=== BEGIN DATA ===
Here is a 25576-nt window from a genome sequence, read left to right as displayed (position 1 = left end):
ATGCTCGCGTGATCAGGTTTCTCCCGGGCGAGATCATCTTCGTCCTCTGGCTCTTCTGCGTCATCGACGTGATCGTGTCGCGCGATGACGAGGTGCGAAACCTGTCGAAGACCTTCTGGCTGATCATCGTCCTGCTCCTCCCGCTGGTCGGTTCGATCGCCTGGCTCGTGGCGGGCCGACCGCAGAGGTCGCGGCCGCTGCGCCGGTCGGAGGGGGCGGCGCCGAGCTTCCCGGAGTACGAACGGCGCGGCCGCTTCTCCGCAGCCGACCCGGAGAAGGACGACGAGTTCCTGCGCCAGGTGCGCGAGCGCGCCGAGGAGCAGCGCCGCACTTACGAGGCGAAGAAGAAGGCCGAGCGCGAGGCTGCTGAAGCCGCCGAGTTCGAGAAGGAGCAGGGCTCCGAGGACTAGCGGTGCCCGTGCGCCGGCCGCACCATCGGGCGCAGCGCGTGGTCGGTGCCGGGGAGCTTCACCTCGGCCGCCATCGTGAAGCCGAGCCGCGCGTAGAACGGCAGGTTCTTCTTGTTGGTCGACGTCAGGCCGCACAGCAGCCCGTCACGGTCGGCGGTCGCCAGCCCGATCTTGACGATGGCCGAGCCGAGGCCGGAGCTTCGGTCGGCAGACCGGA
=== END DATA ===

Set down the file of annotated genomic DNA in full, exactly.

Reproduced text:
Here is a 25576-nt window from a genome sequence, read left to right as displayed (position 1 = left end):
ATGCTCGCGTGATCAGGTTTCTCCCGGGCGAGATCATCTTCGTCCTCTGGCTCTTCTGCGTCATCGACGTGATCGTGTCGCGCGATGACGAGGTGCGAAACCTGTCGAAGACCTTCTGGCTGATCATCGTCCTGCTCCTCCCGCTGGTCGGTTCGATCGCCTGGCTCGTGGCGGGCCGACCGCAGAGGTCGCGGCCGCTGCGCCGGTCGGAGGGGGCGGCGCCGAGCTTCCCGGAGTACGAACGGCGCGGCCGCTTCTCCGCAGCCGACCCGGAGAAGGACGACGAGTTCCTGCGCCAGGTGCGCGAGCGCGCCGAGGAGCAGCGCCGCACTTACGAGGCGAAGAAGAAGGCCGAGCGCGAGGCTGCTGAAGCCGCCGAGTTCGAGAAGGAGCAGGGCTCCGAGGACTAGCGGTGCCCGTGCGCCGGCCGCACCATCGGGCGCAGCGCGTGGTCGGTGCCGGGGAGCTTCACCTCGGCCGCCATCGTGAAGCCGAGCCGCGCGTAGAACGGCAGGTTCTTCTTGTTGGTCGACGTCAGGCCGCACAGCAGCCCGTCACGGTCGGCGGTCGCCAGCCCGATCTTGACGATGGCCGAGCCGAGGCCGGAGCTTCGGTCGGCAGACCGGA